This 1985-D Lincoln cent displays a flipover, off-center, uniface second strike. The reverse face of the second strike was driven into a planchet that was left with a corresponding indent.
Hobbyists newly infected with the “error bug” quickly encounter the term “uniface.” Translated literally, it means “one face.” In a uniface strike, only one face is die-struck; the other is featureless.
When describing such a coin, more-established collectors will often refer to “the uniface side” or “the uniface surface.” If the term were applied in a logical fashion, one would assume that the uniface side is the one with the die-struck design. However, the hobby perversely designates the featureless side as the uniface side. One way to remember this is to assign a different meaning to the root “uni” and associate the uniface side with the unidentifiable side.
In hobby parlance, a uniface strike is not simply a coin with a single die-struck face. By definition, the featureless face must result from being struck against another planchet. A featureless face that arises from any other cause is designated a “struck-through” error. For example, the off-center 5-cent coin with a smooth, flat obverse featured in the June 24 Collectors’ Clearinghouse would be identified as “100 percent struck-through.”
A representative example of a uniface strike is shown here in the form of a flipover, double-struck 1985 Lincoln cent with an off-center, uniface second strike. The featureless surface is convex, which is a typical development when a planchet blocks the anvil die.
Uniface strikes can appear on the obverse face or the reverse face, and can occur on a first, second or subsequent strike. Occasionally both faces are simultaneously covered by planchets, resulting in a double-uniface or “sandwich” strike.
A second double-struck Lincoln cent displays an off-center second strike with no trace of the obverse design. It’s been replaced by a roughly textured surface that almost certainly reflects contact with something other than a planchet. This coin would therefore be described as having been “struck-through” on the second strike. Although the coin has no die markers that would allow me to determine if both strikes were delivered by the same die pair, it’s very likely that the second strike was delivered in an adjacent striking chamber whose hammer die was covered by a coarse material.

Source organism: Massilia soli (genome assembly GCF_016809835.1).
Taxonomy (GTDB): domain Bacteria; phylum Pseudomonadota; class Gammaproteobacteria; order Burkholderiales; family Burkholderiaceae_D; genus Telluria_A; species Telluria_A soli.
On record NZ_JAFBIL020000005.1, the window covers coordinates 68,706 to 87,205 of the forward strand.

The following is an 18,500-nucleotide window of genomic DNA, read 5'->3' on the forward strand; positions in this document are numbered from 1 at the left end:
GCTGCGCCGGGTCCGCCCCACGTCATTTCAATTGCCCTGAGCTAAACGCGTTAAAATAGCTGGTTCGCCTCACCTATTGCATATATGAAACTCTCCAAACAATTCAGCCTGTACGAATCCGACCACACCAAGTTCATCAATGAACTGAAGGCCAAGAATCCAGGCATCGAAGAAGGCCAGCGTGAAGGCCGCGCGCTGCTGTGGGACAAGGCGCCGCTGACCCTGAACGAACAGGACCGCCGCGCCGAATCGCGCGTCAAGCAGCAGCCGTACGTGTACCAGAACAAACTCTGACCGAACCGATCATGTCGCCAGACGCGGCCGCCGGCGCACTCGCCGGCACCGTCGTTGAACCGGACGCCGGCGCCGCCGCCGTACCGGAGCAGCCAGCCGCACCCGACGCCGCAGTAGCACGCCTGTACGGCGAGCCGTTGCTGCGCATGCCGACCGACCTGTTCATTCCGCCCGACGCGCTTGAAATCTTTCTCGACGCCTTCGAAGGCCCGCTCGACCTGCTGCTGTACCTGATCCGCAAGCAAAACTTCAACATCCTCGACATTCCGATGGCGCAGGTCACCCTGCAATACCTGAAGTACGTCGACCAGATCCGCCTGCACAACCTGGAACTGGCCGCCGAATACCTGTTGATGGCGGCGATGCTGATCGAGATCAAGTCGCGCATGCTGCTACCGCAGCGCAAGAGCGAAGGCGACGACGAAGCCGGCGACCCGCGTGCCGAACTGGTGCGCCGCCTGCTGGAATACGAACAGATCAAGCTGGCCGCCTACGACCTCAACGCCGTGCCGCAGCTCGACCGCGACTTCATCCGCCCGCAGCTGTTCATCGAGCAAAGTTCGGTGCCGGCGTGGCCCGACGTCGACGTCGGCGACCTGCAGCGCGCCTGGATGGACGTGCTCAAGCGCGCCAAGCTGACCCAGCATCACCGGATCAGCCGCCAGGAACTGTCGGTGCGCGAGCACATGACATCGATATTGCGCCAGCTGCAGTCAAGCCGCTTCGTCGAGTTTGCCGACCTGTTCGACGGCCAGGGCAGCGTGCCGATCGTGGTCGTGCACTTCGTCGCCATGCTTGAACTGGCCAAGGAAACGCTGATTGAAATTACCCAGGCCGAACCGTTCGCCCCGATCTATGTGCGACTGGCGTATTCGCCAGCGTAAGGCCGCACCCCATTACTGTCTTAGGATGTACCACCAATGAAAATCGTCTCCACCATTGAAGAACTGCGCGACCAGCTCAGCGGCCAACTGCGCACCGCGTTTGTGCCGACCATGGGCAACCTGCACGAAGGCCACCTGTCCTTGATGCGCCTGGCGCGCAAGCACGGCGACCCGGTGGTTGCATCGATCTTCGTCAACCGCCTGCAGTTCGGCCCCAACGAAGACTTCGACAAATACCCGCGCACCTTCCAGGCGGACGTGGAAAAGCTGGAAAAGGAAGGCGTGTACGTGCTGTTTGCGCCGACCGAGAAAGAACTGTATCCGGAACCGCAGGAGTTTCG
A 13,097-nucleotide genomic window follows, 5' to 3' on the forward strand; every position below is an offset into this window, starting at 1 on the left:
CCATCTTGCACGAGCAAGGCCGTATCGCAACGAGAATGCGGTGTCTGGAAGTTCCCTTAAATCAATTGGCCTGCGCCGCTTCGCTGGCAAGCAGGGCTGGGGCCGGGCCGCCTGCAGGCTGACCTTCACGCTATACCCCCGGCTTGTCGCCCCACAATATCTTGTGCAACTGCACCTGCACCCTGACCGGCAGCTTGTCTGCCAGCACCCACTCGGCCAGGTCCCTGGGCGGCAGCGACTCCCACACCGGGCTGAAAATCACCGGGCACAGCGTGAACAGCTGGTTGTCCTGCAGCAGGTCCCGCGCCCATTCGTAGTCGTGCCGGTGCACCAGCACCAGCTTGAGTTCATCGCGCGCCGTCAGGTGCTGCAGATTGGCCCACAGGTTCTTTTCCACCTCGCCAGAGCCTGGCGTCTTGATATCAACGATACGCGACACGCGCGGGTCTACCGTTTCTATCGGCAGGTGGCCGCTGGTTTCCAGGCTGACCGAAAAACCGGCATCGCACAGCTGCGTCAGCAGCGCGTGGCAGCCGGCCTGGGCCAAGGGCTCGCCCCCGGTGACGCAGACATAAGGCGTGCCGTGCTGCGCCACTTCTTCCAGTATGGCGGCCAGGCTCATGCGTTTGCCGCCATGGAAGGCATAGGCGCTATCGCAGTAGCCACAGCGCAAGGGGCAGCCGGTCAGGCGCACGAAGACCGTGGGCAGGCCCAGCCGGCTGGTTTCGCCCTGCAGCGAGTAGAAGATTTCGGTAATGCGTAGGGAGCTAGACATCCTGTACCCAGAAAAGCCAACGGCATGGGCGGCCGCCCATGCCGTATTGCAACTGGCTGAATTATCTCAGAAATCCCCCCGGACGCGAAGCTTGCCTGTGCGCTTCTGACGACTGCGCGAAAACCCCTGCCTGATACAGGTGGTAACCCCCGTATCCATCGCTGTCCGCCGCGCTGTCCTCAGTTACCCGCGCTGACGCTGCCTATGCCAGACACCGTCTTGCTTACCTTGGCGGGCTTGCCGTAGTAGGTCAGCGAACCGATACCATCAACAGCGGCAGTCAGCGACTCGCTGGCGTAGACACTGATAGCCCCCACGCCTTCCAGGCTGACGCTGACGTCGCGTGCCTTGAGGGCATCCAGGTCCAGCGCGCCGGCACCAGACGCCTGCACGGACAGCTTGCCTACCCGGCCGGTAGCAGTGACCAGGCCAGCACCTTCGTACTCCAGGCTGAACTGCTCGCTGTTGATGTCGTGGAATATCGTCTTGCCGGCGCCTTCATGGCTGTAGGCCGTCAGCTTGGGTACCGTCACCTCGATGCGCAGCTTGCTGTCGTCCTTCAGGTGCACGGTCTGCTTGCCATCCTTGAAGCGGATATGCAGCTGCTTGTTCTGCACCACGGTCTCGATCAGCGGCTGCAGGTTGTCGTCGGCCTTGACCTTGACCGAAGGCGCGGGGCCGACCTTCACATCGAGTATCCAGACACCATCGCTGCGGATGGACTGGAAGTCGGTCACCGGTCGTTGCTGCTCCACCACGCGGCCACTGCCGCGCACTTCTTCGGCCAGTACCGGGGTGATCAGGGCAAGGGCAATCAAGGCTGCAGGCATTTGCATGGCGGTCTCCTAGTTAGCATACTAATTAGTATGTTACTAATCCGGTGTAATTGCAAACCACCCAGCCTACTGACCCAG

As discussed in the July 30, 2012, column, uniface strikes can be centered or off-center. The former are sometimes struck within the collar (an in-collar uniface strike) or outside the collar (a uniface broadstrike).
Whether centered or off-center, if even a sliver of die-struck design appears on the face that was struck against a planchet, it is not considered to be a uniface strike. The coin is instead considered to have an “indent.” This grammatically objectionable verb-turned-noun forces us to confront another idiosyncratic term invested with a highly specific meaning. For hobbyists, an indent is an impression of another planchet that does not completely block the die face. An indentation from any other source is once again considered a “struck-through” error. An indent constitutes the mate of an off-center uniface strike. Indents can appear on either face and can occur on a first, second or subsequent strike.
Shown here is an off-center Lincoln cent with an “internal” indent on the obverse face. The overlying planchet was aligned along the same axis and in the same direction as the planchet that became this coin, but it protruded outside the striking chamber a little bit more. This positioning exposed a thin strip of the underlying planchet to the direct impact of the hammer (obverse) die.
Use of the terms “uniface” and “indent” overlap when a centered planchet or coin is fully overlapped by another planchet. A centered uniface strike is also often referred to as a “full indent.” A full indent can occur on either face, on the first or second strike, and with the planchet or coin confined by or unconfined by the collar. To make things even more confusing, a full indent on the second strike is more commonly referred to as a die cap.
Is it any wonder that the extensive and confusing lexicon compiled over the years by error researchers is a source of unending frustration for hobbyists?
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